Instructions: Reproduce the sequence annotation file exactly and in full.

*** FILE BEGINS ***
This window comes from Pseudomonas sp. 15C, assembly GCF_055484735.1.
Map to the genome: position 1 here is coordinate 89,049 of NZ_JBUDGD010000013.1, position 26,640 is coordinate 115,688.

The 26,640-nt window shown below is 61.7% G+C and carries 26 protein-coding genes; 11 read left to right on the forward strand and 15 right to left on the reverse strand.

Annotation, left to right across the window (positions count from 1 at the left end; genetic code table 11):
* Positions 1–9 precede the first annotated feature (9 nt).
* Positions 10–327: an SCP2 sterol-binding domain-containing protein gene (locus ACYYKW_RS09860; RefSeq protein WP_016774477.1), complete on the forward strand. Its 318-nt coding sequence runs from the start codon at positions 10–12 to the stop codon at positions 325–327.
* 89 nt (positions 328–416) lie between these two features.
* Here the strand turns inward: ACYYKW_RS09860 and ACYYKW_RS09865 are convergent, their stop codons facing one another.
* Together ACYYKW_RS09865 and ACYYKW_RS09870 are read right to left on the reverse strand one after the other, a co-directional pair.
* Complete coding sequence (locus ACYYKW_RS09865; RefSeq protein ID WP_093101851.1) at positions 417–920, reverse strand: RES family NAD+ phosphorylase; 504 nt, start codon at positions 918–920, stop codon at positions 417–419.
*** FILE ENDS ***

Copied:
This window comes from Pseudomonas sp. 15C, assembly GCF_055484735.1.
Map to the genome: position 1 here is coordinate 89,049 of NZ_JBUDGD010000013.1, position 26,640 is coordinate 115,688.

The 26,640-nt window shown below is 61.7% G+C and carries 26 protein-coding genes; 11 read left to right on the forward strand and 15 right to left on the reverse strand.

Annotation, left to right across the window (positions count from 1 at the left end; genetic code table 11):
* Positions 1–9 precede the first annotated feature (9 nt).
* Positions 10–327: an SCP2 sterol-binding domain-containing protein gene (locus ACYYKW_RS09860; RefSeq protein WP_016774477.1), complete on the forward strand. Its 318-nt coding sequence runs from the start codon at positions 10–12 to the stop codon at positions 325–327.
* 89 nt (positions 328–416) lie between these two features.
* Here the strand turns inward: ACYYKW_RS09860 and ACYYKW_RS09865 are convergent, their stop codons facing one another.
* Together ACYYKW_RS09865 and ACYYKW_RS09870 are read right to left on the reverse strand one after the other, a co-directional pair.
* Complete coding sequence (locus ACYYKW_RS09865; RefSeq protein ID WP_093101851.1) at positions 417–920, reverse strand: RES family NAD+ phosphorylase; 504 nt, start codon at positions 918–920, stop codon at positions 417–419.